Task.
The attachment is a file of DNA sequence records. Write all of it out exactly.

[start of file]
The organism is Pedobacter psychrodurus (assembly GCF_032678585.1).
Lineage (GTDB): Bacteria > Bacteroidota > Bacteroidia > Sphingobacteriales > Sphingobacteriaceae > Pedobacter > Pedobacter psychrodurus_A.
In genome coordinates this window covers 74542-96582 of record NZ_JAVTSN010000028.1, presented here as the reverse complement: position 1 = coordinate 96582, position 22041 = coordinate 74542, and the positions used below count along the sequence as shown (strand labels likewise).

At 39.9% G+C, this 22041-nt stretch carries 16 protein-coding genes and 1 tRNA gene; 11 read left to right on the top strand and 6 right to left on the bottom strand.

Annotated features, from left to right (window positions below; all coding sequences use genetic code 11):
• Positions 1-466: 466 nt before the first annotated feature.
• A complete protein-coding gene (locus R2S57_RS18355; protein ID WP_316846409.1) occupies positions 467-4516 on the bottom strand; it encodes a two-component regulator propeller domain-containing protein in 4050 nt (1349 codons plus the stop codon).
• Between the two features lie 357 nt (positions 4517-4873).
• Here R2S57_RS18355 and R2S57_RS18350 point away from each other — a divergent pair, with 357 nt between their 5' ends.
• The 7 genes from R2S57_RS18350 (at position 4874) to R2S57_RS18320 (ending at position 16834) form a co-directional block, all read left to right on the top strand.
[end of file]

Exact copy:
The organism is Pedobacter psychrodurus (assembly GCF_032678585.1).
Lineage (GTDB): Bacteria > Bacteroidota > Bacteroidia > Sphingobacteriales > Sphingobacteriaceae > Pedobacter > Pedobacter psychrodurus_A.
In genome coordinates this window covers 74542-96582 of record NZ_JAVTSN010000028.1, presented here as the reverse complement: position 1 = coordinate 96582, position 22041 = coordinate 74542, and the positions used below count along the sequence as shown (strand labels likewise).

At 39.9% G+C, this 22041-nt stretch carries 16 protein-coding genes and 1 tRNA gene; 11 read left to right on the top strand and 6 right to left on the bottom strand.

Annotated features, from left to right (window positions below; all coding sequences use genetic code 11):
• Positions 1-466: 466 nt before the first annotated feature.
• A complete protein-coding gene (locus R2S57_RS18355; protein ID WP_316846409.1) occupies positions 467-4516 on the bottom strand; it encodes a two-component regulator propeller domain-containing protein in 4050 nt (1349 codons plus the stop codon).
• Between the two features lie 357 nt (positions 4517-4873).
• Here R2S57_RS18355 and R2S57_RS18350 point away from each other — a divergent pair, with 357 nt between their 5' ends.
• The 7 genes from R2S57_RS18350 (at position 4874) to R2S57_RS18320 (ending at position 16834) form a co-directional block, all read left to right on the top strand.